‘Creative’s March’: empowering the next generation of creatives

By Paige Barnes, Audience Engagement Editor

Jordan Blair, co-founder of Fusion Of Light Entertainment, leads a march down State Street chanting “Black Lives Matter.” (K’Von Jackson)

Through a slew of different creative forms, ranging from singing and dancing to spoken word, Fusion of Light Entertainment hosted the “Creative’s March” to help drown out social injustices and shine a light on the positive creativity the Black community in Chicago has to offer.

The march gathered outside the Media Production Center, 1600 S. State St., Saturday, Oct. 3, before ending at 1104 S. Michigan Ave., which offered a stage for diverse emerging artists to speak and perform.

Founding members Tandrea Hawkins and Jordan Blair stand on stage with other Fusion of Light Entertainment organizers Dupree, Liam Taylor and Sofia Felino. (K’Von Jackson)

Fusion of Light Entertainment is a talent resource that offers college underground creatives in Chicago the opportunity to network and a platform from which to be showcased, currently at no cost to them.

FOLE co-founder Jordan Blair said she was inspired to host her own creatives’ talent showcase after attending a similar event in New York and prompted the FOLE team to contact Black creatives in Chicago to express how they feel in light of current unrest.

“I was thinking for myself, ‘What makes me happy?’ And music has always been that main source for me, so that’s why I started thinking about the festival,” Blair said. “Our goal as a Fusion of Light team is to shine a light on a path for different types of creatives, artists, singers, dancers [and] fashion designers to simply just be who they are and get noticed.”

Students gather near Columbia’s Media Production Center, 1600 S. State St., where they held a moment of silence in honor of those who have been killed due to police brutality. (K’Von Jackson)

Blair, a sophomore music business major, said she and Tandrea Hawkins, a junior music business major, founded FOLE in March when the coronavirus pandemic caused a lockdown in many parts of the U.S.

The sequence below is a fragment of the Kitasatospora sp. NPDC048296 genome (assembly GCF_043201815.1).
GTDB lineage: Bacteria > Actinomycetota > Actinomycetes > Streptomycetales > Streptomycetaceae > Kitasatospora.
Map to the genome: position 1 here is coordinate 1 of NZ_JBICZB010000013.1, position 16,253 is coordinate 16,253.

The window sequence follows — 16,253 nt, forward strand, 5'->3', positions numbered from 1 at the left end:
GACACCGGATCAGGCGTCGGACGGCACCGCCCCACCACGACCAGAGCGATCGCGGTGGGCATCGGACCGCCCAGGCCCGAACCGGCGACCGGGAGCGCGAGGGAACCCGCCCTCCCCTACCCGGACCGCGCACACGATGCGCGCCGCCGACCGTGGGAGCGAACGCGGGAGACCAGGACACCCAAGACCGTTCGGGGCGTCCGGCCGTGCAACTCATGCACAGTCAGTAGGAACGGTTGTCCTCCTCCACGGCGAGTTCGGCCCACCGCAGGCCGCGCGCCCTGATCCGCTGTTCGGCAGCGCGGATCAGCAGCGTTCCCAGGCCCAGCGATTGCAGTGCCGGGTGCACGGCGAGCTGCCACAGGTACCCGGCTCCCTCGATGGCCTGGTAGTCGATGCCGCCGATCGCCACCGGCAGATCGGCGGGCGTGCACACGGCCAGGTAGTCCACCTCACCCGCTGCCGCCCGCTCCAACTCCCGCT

Blair said she felt trapped and isolated watching everyone quarantine and witnessing death after death of Black Americans, so she was empowered to create an uplifting space for artists to feel comfortable sharing their sentiments.

Hawkins said she was talking to God about manifesting her goals when she heard the word “festival.” The same night, coincidentally, she said Blair messaged her about organizing an event at Columbia, thus creating FOLE.

The name comes from the group’s motto, “Be the fusion of light that covers the universe”—one that Hawkins said she lives by.

Sean Sturdivant, a sophomore musical theatre performance major and captain of the Renegades Steppers team, performed two strollings and three steppings with other team members at the showcase to “They Don’t Really Care About Us” by Michael Jackson and “Wipe Me Down” by Boosie Badazz.

“This event was excellent for people to go to because it shows that as young adults we do care about our future and everything,” Sturdivant said.

Jay Post of “Out Past Midnight” performs on stage in the Conway Center at 1104 S. Wabash Ave. (K’Von Jackson)

Ethan Partington, a sophomore fashion studies major, learned about the march and showcase from FOLE’s social media assistant Liam Taylor but did not know what to expect.

He said the event turned out to be a “powerful and moving performance.”

“It’s important to [uplift] Black artists and Black voices right now, so if you’re a young person, if you believe in change, if you believe in equality, if you just believe in artists in general … I think it’s a really important movement, and I’m really glad I went.”

Check out Fusion of Light Entertainment, @fusionoflightent on Instagram, for more information about upcoming events and rising Chicago artists.